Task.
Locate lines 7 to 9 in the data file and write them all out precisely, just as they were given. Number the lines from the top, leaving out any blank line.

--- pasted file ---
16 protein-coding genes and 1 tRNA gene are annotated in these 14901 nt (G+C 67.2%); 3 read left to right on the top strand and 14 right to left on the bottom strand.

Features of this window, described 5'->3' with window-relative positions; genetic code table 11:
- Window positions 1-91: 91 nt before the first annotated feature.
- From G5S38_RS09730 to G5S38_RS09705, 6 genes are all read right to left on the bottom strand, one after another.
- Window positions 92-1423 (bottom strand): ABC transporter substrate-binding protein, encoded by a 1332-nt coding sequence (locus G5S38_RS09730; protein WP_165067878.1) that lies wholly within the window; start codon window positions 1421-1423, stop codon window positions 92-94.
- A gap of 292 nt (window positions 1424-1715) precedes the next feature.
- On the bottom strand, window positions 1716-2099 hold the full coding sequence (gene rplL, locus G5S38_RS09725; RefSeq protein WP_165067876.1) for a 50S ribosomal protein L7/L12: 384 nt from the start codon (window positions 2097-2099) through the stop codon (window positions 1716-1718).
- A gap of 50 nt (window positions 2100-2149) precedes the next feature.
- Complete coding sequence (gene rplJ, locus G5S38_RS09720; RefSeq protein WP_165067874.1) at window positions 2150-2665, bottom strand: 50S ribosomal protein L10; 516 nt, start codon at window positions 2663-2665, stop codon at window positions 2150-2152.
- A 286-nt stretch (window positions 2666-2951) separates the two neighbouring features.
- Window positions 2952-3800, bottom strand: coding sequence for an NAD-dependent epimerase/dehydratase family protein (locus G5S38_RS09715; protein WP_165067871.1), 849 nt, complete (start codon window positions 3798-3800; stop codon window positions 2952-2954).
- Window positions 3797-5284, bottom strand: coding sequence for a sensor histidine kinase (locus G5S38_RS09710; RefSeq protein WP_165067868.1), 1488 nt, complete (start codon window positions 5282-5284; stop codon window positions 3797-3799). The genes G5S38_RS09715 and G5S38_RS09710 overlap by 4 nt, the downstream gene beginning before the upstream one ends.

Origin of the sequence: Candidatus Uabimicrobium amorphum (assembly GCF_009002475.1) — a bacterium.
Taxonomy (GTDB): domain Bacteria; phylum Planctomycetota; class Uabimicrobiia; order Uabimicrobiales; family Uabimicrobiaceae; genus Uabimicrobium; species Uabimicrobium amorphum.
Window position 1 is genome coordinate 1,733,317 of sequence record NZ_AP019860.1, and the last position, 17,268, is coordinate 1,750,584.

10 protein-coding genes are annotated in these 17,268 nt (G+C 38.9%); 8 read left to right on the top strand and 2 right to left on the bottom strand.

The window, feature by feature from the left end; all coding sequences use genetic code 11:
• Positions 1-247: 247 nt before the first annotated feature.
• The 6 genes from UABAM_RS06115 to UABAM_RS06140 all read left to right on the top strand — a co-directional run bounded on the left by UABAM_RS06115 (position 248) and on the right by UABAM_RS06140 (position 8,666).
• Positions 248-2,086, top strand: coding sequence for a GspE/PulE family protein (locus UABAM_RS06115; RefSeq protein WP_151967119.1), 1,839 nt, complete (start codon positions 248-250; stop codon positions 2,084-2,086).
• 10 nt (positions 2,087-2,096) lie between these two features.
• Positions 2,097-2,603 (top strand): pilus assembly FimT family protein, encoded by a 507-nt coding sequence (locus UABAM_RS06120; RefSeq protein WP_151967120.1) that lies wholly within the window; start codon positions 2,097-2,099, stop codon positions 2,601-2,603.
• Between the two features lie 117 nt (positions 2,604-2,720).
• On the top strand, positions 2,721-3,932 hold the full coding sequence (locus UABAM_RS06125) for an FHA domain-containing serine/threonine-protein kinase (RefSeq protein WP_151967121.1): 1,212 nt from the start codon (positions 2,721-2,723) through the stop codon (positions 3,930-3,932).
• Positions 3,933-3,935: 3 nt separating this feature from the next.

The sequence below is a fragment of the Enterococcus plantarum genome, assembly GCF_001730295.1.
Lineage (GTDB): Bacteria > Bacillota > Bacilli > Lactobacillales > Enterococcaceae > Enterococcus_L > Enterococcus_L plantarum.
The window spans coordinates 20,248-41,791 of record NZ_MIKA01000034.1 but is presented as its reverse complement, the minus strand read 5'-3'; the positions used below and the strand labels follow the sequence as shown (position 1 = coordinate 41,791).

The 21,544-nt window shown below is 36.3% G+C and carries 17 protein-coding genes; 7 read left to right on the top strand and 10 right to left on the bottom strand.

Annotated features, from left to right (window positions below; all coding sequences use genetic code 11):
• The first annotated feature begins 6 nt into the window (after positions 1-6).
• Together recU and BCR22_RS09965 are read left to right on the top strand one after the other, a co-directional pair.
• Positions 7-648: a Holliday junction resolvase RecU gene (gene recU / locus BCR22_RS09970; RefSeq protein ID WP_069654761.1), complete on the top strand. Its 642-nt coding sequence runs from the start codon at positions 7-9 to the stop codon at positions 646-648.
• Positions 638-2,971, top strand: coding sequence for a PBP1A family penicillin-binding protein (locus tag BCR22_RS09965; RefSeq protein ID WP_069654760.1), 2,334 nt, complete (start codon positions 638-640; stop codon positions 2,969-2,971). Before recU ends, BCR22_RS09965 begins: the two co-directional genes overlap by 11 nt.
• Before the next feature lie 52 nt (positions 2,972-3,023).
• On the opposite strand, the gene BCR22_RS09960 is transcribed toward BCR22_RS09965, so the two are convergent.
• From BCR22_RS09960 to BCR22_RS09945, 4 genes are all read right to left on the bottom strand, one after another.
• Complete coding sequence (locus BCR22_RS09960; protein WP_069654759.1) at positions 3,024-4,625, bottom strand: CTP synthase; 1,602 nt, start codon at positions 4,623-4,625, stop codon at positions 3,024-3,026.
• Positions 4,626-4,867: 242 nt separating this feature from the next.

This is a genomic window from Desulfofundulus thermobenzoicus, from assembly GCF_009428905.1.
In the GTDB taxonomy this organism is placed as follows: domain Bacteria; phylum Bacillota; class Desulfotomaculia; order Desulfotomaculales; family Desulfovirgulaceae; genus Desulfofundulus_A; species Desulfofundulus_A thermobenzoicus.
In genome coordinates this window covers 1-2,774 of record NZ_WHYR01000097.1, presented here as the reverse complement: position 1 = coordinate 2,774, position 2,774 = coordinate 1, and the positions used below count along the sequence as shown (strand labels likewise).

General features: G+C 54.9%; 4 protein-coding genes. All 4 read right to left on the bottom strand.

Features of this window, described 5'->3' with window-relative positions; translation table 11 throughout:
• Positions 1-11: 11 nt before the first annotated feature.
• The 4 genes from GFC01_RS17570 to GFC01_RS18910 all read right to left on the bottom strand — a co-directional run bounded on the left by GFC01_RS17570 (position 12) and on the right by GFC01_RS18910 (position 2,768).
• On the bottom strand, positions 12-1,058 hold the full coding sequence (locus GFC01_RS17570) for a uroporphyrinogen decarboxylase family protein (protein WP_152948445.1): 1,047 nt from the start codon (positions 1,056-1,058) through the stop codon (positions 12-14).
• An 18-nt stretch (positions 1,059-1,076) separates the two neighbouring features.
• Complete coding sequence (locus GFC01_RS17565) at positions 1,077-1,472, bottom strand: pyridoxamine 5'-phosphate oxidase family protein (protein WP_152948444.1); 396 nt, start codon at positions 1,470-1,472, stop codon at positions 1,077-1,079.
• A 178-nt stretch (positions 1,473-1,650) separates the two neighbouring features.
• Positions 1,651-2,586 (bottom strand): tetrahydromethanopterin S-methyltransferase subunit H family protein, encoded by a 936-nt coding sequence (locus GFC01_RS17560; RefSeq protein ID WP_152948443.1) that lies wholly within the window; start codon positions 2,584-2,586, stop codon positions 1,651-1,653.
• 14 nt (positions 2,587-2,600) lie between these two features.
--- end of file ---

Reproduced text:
- On the bottom strand, window positions 1716-2099 hold the full coding sequence (gene rplL, locus G5S38_RS09725; RefSeq protein WP_165067876.1) for a 50S ribosomal protein L7/L12: 384 nt from the start codon (window positions 2097-2099) through the stop codon (window positions 1716-1718).
- A gap of 50 nt (window positions 2100-2149) precedes the next feature.
- Complete coding sequence (gene rplJ, locus G5S38_RS09720; RefSeq protein WP_165067874.1) at window positions 2150-2665, bottom strand: 50S ribosomal protein L10; 516 nt, start codon at window positions 2663-2665, stop codon at window positions 2150-2152.